Man who opened fire in mall said in suicide note he didn’t want to be a burden anymore
Associated Press Writer
OMAHA, Neb. – Robert Hawkins had been kicked out of his family’s house, fired from McDonald’s and had broken up with his girlfriend. He was 19, about the same age another sick man was when he terrified the state of Nebraska and the nation 50 years earlier.
Hawkins left a suicide note Wednesday at the home where he had been living. It said that he wouldn’t be a burden on his family anymore and that “now I’ll be famous,” according to Debora Maruca-Kovac, who owns the home.
Armed with a rifle, he went to the sprawling Westroads Mall, filled with shoppers three weeks before Christmas. The Omaha World-Herald reported that the gunman had a military-style haircut and a black backpack, and wore a camouflage vest.
Witnesses said the gunman fired down on shoppers from a third-floor balcony of the Von Maur store. Terrified shoppers and workers ran to safety, some of them barricading themselves in dressing rooms.
Police had responded to a call of shots fired within six minutes, but said by then it was all over.
The gunman was found dead on the third floor with a self-inflicted gunshot wound, and his victims were discovered on the second and third floors, police Sgt. Teresa Negron said.
Eight people, not including Hawkins, were killed. Five were wounded, two critically. It was Nebraska’s deadly shooting spree since January 1958, when Charles Starkweather killed 10 people in that state and another in Wyoming in one of the country’s most notorious murder cases.
Authorities gave no motive for the attack and said they did not know whether Hawkins said anything during the rampage at the mall, in a middle-class neighborhood on the city’s west side.
When gunshots rang out in the mall, it took a moment for many to realize what was going on. Shawn Vidlak thought it sounded like a nail gun on a construction job.
Then people “started screaming about gunshots,” Vidlak said. “I grabbed my wife and kids we got out of there as fast as we could.”
“My knees rocked. I didn’t know what to do, so I just ran with everybody else,” said Kevin Kleine, 29, who was shopping with her 4-year-old daughter. She said she hid in a dressing room with four other shoppers and an employee.
“Everybody was scared, and we didn’t know what was going on,” said Belene Esaw-Kagbara, 31, a Von Maur employee. “I was praying that God protect us.”
Von Maur worker Mickey Vickory was wrapping gifts in the third-floor service department when she heard gunfire. She and her co-workers and customers went into a back closet behind the wrapping room to hide, then emerged about a half-hour later when police shouted to come out with their hands up.
As police took them to another part of the mall for safety, “We saw the bodies and we saw the blood,” Vickory said.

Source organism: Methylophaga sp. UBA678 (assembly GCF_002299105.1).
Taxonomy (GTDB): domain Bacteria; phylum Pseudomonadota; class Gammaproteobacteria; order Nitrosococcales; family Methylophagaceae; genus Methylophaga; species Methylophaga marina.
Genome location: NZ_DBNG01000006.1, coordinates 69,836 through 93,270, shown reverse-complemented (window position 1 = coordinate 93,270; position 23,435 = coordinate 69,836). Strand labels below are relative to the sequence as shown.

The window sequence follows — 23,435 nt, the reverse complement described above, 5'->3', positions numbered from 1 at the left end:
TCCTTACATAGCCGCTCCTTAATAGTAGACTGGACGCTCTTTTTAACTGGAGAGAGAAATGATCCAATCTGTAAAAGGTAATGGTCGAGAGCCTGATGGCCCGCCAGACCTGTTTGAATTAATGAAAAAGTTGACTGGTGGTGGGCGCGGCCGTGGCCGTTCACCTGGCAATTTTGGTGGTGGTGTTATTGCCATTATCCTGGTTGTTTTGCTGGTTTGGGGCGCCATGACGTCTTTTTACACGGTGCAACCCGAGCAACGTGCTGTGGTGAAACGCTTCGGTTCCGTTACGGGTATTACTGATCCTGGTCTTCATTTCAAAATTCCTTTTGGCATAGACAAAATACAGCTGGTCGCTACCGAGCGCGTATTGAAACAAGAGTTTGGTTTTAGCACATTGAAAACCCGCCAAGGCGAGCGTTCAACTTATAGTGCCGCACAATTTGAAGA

Shortly after the shooting, a group of shoppers came out of the building with their hands raised. Some still held shopping bags.
Hawkins lived for a little more than a year with Maruca-Kovac’s family in their house in a middle-class Bellevue neighborhood after his family kicked him out, the woman said. She would not say why his family had kicked him out.
“When he first came in the house, he was introverted, a troubled young man who was like lost pound puppy that nobody wanted,” Maruca-Kovac said.
Hawkins was fired from his job at a nearby McDonald’s this week and had recently broken up with a girlfriend, she said.
Maruca-Kovac said Hawkins phoned her early Wednesday afternoon, telling her he had left a note for her in his bedroom. She tried to get him to explain, but he hung up, she said.
Maruca-Kovac called Hawkins’ mother, who went to Maruca-Kovac’s house, retrieved the suicide note and took it to authorities.
Authorities were searching both women’s homes late Wednesday.
Also Wednesday evening, police were using a bomb robot to access a Jeep Cherokee left in the mall parking lot. Authorities believe the vehicle belonged to Hawkins. Officers had seen some wires under some clothing, but no bomb was found.
The mass shooting was the second at a mall this year. In February, nine people were shot, five of them fatally, at Trolley Square mall in Salt Lake City. The gunman, 18-year-old Sulejman Talovic, was shot and killed by police.
President Bush was in Omaha on Wednesday for a fundraiser but left about an hour before the shooting.
“Having just visited with so many members of the community in Omaha today, the president is confident that they will pull together to comfort one another,” White House press secretary Dana Perino said.
• Contributing to this report were Associated Press writers Anna Jo Bratton, Josh Funk, Timberly Ross and Eric Olson in Omaha, and Lara Jakes Jordan in Washington.